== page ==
STEM in the early years

STEM resources for the early years can be simple and fun, with little to no prep work by momma.  Huge projects and crafts tend to stress me out, so I opt to find engaging learning for my young crew via literature and/or play.

We really love to use our local library's non-fiction section to save on cost and space on our book shelves.


When I first started homeschooling, the thought of teaching science was so overwhelming to me.  With thousands of topics where do you even start!? 

5 years later I'm finally relexing about the subject.  It is just so easy if you go with what your child loves.

Begin with a general science book.

This Science Encyclopedia, by DK Publishers, and others like it, can be found at your library in the juvenile non-fiction "500" section.

Just let your child thumb through it at leisure and soon he will be begging to learn a more specific topic.

Go to thrift stores and see if you can't find any DK books or national geographic readers.  Purchase field books written for your state/province and teach science wherever you are - at the beach, on a walk in the park, ect.

You will soon learn your child's passion and can begin to select more specific titles from your library.  For us those topics are dinos, sharks, and anything that mom doesn't like such as bugs or snakes.


Simply get outside!  Science is all around you.


This will vary depending on your child's personal interest.  Connor loves to learn about the human body, in addition to what I already listed.  Halloween is a great time for us to stock up on "homeschool science material" - ha!

I find that non-drying Modeling Clay is also a great thing to have on hand.  Connor will spend great amounts of time building little guys, or a dino museum - or basically anything we happen to be studying in science, he will make a model of as he listens to the story.



"How Cool is This" by DK Publishing explains the tech behind a number of everyday things, such as glow sticks or bubble gum.  So fun to look through!


If you have something (safe!) break down around your home, let your child open it up!  Our youngest (2) submerged my dear camera in a bowl of milk, after turning it on.  Sparks flew.  No amount of "rice soaking" was going to save this thing.  We removed the batteries and handed her over to big brother (7).  He was so amazed by the whole process, which kept him and dad busy for a good couple of hours at least.


We first discovered Snap Circuits from our library and now each time we go Connor makes a beeline to the area that houses several.  They are such a great "thinking" toy and there are many different kits to choose from.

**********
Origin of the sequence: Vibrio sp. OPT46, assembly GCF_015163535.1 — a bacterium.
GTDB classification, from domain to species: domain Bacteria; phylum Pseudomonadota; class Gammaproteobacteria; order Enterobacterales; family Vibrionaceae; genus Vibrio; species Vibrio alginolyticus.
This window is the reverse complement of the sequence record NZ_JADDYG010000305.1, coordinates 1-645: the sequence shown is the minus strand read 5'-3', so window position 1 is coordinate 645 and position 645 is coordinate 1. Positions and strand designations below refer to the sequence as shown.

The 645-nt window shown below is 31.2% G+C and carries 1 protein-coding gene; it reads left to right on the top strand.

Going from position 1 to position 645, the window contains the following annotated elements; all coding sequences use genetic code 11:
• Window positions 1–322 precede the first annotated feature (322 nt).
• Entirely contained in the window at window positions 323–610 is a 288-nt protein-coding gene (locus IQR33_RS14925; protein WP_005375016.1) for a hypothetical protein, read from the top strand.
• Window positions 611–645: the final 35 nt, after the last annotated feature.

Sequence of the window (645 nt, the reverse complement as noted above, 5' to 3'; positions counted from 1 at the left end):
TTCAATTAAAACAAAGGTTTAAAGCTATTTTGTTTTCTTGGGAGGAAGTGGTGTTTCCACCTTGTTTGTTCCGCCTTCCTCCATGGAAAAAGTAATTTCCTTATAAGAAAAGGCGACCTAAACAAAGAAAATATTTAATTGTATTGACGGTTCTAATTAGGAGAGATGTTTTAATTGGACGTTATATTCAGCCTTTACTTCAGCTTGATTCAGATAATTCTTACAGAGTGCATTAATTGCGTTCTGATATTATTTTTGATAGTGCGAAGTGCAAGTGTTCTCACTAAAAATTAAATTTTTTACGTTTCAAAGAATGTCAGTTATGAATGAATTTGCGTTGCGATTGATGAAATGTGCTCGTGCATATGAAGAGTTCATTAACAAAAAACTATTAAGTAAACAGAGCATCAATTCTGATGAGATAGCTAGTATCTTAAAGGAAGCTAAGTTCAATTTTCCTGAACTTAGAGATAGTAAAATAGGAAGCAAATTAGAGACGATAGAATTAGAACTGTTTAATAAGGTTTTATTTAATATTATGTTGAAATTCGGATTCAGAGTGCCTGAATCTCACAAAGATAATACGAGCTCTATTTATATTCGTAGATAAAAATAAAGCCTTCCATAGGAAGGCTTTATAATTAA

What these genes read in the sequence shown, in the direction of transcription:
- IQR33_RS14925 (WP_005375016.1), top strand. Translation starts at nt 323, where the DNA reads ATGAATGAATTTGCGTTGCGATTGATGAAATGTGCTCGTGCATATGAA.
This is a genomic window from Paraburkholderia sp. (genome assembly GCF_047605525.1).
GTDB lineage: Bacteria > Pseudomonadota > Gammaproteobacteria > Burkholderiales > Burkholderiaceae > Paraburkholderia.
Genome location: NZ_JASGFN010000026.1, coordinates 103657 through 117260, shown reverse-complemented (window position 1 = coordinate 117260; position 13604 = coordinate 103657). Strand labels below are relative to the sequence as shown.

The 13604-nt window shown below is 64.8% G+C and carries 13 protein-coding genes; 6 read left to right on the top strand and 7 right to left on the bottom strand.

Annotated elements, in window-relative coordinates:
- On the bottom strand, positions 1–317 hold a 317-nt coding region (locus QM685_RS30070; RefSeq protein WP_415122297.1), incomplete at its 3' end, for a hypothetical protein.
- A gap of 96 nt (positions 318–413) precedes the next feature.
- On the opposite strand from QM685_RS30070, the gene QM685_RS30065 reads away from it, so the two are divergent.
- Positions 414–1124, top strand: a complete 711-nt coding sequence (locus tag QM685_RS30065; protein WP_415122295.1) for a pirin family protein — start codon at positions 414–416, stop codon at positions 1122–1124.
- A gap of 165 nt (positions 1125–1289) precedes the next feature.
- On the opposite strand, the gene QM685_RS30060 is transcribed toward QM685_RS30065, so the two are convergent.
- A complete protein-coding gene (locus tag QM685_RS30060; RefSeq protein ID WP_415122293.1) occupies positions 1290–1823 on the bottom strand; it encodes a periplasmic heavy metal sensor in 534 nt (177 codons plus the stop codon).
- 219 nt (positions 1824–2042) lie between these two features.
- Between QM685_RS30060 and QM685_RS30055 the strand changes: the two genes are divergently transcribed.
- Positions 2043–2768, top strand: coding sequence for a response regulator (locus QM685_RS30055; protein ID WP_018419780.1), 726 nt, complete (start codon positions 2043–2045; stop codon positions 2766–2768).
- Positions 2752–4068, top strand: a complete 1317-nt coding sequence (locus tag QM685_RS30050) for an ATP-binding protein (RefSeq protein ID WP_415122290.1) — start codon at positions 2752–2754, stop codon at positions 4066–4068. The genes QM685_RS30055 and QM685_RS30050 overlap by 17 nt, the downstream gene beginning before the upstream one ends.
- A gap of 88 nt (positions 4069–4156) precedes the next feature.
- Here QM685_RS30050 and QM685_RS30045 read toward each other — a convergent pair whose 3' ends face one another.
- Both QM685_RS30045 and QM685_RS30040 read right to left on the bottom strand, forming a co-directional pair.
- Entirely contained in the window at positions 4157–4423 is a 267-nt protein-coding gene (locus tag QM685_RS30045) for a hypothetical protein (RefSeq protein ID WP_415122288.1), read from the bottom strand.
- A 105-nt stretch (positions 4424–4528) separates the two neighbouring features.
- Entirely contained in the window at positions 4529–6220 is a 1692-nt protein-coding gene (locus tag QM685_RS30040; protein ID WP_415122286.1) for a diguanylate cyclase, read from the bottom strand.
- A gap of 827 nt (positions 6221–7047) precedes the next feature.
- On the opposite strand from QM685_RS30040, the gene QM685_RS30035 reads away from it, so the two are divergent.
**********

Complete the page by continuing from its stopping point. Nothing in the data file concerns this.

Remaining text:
Tinkertoy is such a great "learning" toy to own.  These are toys your young one won't soon outgrow.



Engineering the ABCs is a great introductory book to Engineering. 

Rosie Revere, Engineer, is a cute little story book of a young girl inventor.  So inspiring! 

These are just two of a number of books you might find at your library.


Building toys are great to have around for this topic.  In our house, ZOOB is the most favorite "thinking" toy.

Additional great toys to think about here would be Engino or Goldie Box. (these are in my wish list for when my children are a little bit older).

For the younger crowd, just simply play with building blocks or building type toys like WEDGiTS .  Wooden, foam, assorted - it don't matter.  Whichever is easiest to get your hands on.  Build forts indoors.  Build forts outdoors.



I have a guy that just hates doing math.  So I hide his math learning in books and in play.  He doesn't even realize he's "doing" math, so long as it's not a worksheet.  There are SO many good books out there.  Think about your child's favorite "thing" and see if you can't find a book on that subject that includes math!

For us, that "thing" is dinosaurs.


Add in fun math books to your home library:

(My kids fight over the Poke-a-Dot books)

At Living Math Book List you can look up books on specific topics you need to focus on with your child.


Measure and mark, on the floor, how long you are compared to different dinosaurs!


There are numerous games and manipulates you could use to encourage math.  We personally love Math-U-See for the visual and hands on learning.

Stock your game shelves with fun games like

What are fun ways you incorporate STEM into your school?
Come see what the rest of the crew has to say about this subject.

STEM Resources for Homeschool

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